In my own room, I opened the window and looked out, and could
not think what change had come upon that austere field of mountains
that it should thus sing and shine under the lofty heaven. I had seen
her – Olalla! And the stone crags answered, Olalla! and the dumb,
unfathomable azure answered, Olalla! The pale saint of my dreams
had vanished for ever; and in her place I beheld this maiden on whom
God had lavished the richest colours and the most exuberant energies
of life, whom he had made active as a deer, slender as a reed, and in
whose great eyes he had lighted the torches of the soul. The thrill of
her young life, strung like a wild animal’s, had entered into me; the
force of soul that had looked out from her eyes and conquered mine,
mantled about my heart and sprang to my lips in singing. She passed
through my veins: she was one with me.
I will not say that this enthusiasm declined; rather my soul held out
in its ecstasy as in a strong castle, and was there besieged by cold and
sorrowful considerations. I could not doubt but that I loved her at first
sight, and already with a quivering ardour that was strange to my
experience. What then was to follow? She was a child of an afflicted
house,¹⁴ the Sen˜ ora’s daughter, the sister of Felipe; she bore it even in
her beauty. She had the lightness and swiftness of the one, swift as an
arrow, light as dew; like the other, she shone on the pale background
of the world with the brilliancy of flowers. I could not call by the name
of brother that half-witted lad, nor by the name of mother that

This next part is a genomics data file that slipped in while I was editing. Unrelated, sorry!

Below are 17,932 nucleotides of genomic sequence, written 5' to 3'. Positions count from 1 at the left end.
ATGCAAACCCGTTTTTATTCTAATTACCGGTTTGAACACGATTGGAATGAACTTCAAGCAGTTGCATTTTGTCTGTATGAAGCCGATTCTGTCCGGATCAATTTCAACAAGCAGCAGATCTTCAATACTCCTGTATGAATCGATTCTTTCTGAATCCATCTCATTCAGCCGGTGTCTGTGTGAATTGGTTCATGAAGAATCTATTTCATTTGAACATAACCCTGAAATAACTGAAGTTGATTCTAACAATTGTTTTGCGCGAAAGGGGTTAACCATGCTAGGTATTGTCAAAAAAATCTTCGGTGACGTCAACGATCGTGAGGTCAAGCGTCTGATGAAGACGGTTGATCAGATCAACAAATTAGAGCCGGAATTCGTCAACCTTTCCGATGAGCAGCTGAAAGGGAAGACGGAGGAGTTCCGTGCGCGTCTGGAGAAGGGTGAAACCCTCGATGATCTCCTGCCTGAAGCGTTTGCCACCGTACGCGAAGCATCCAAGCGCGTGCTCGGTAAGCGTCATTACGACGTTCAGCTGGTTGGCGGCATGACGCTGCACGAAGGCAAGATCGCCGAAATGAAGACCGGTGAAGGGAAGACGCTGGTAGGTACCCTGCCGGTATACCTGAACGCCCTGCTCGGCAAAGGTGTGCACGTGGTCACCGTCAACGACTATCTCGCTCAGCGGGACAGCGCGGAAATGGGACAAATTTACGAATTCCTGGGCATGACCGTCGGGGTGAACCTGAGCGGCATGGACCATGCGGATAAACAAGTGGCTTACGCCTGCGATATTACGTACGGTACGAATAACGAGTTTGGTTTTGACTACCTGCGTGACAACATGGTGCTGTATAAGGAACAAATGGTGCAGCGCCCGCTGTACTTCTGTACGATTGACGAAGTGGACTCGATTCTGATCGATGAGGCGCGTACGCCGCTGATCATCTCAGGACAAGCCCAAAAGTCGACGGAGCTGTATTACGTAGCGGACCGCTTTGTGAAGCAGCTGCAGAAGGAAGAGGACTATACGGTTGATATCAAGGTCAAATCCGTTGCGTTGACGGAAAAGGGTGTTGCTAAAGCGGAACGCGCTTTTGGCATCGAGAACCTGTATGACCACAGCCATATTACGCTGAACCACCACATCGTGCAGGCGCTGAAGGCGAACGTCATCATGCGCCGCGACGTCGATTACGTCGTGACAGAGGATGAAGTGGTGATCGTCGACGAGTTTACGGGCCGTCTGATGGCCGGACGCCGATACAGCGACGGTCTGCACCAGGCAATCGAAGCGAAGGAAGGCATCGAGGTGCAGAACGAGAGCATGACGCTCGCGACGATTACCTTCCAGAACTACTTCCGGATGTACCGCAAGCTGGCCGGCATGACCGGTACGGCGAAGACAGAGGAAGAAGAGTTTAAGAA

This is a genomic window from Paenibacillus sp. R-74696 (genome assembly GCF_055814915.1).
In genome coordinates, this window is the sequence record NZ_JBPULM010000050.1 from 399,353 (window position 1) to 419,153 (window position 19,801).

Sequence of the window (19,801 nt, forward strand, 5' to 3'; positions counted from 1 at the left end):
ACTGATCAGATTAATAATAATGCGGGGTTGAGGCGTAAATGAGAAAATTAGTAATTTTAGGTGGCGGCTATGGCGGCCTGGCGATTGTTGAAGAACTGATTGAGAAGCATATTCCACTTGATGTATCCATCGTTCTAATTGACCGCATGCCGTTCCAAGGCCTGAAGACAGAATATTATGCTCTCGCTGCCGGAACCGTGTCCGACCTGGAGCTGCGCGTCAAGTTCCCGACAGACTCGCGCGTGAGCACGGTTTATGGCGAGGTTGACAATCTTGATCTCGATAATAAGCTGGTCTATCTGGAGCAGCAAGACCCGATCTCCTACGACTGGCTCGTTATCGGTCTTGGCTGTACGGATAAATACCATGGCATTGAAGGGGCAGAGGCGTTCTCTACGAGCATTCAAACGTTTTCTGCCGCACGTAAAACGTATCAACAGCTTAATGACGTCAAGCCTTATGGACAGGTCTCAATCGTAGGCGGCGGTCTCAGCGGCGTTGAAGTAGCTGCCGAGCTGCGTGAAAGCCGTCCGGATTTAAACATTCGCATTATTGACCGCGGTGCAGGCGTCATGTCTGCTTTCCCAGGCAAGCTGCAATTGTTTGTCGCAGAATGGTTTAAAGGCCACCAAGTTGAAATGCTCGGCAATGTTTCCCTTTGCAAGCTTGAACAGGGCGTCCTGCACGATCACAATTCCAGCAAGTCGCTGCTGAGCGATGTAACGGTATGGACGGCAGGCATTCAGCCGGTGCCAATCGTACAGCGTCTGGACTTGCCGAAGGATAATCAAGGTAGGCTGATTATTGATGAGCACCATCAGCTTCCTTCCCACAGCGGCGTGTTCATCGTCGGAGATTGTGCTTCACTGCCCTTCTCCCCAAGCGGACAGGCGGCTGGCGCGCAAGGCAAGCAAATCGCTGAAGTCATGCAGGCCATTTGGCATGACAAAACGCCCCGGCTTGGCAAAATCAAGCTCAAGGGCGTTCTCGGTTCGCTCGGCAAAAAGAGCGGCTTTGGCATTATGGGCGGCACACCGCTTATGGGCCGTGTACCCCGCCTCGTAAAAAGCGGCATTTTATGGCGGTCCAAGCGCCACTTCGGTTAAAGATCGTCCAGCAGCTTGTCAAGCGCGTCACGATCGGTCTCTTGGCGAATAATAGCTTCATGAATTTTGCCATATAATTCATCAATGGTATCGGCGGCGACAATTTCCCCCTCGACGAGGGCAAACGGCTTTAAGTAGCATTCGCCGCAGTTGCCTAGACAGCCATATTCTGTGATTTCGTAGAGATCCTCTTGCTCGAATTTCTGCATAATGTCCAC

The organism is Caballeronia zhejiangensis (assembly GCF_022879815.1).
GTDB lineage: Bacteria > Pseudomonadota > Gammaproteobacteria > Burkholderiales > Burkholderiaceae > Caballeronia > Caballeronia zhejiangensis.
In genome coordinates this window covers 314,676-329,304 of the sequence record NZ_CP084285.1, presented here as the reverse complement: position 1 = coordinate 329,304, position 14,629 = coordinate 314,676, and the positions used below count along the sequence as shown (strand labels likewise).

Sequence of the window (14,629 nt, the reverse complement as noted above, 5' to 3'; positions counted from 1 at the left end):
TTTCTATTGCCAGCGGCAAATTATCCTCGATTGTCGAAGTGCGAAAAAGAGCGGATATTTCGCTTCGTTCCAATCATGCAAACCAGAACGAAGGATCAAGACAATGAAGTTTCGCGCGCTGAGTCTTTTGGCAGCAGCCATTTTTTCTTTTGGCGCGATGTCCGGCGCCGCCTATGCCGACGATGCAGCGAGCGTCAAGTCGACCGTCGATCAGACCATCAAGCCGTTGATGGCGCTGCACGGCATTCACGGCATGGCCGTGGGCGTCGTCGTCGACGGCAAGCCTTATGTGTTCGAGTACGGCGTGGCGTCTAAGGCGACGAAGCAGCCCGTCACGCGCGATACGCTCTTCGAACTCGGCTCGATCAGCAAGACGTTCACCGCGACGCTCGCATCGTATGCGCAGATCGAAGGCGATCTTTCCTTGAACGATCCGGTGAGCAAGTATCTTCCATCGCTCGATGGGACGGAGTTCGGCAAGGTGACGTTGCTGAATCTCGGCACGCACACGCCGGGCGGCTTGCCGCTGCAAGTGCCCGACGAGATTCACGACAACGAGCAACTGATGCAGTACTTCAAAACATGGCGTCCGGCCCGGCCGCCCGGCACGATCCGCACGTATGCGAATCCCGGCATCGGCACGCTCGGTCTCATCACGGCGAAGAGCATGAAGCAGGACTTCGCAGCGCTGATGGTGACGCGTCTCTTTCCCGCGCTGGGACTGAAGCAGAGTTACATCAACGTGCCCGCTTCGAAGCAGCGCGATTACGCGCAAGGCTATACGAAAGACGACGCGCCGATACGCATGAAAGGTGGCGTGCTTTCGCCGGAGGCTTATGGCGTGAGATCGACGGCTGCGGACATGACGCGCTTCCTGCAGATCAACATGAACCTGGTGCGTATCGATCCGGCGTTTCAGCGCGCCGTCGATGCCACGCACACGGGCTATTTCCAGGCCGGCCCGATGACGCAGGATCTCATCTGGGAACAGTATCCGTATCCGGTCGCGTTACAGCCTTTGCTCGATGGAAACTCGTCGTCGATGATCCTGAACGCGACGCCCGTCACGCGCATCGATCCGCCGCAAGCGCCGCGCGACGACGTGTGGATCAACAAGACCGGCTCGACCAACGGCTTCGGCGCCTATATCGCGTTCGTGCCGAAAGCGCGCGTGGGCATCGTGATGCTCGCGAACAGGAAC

immovable and lovely thing of flesh, whose silly eyes and perpetual
simper now recurred to my mind like something hateful. And if I
could not marry, what then? She was helplessly unprotected; her eyes,
in that single and long glance which had been all our intercourse, had
confessed a weakness equal to my own; but in my heart I knew her
for the student of the cold northern chamber, and the writer of the
sorrowful lines; and this was a knowledge to disarm a brute. To flee
was more than I could find courage for; but I registered a vow of
unsleeping circumspection.
As I turned from the window, my eyes alighted on the portrait. It
had fallen dead, like a candle after sunrise; it followed me with eyes of
paint. I knew it to be like, and marvelled at the tenacity of type in that
declining race; but the likeness was swallowed up in difference. I
remembered how it had seemed to me a thing unapproachable in the
life, a creature rather of the painter’s craft than of the modesty of
nature, and I marvelled at the thought, and exulted in the image of
Olalla. Beauty I had seen before, and not been charmed, and I had been
often drawn to women, who were not beautiful except to me; but in
Olalla all that I desired and had not dared to imagine was united.
I did not see her the next day, and my heart ached and my eyes
longed for her, as men long for morning. But the day after, when I
returned, about my usual hour, she was once more on the gallery, and
our looks once more met and embraced. I would have spoken, I would
have drawn near to her; but strongly as she plucked at my heart,
drawing me like a magnet, something yet more imperious withheld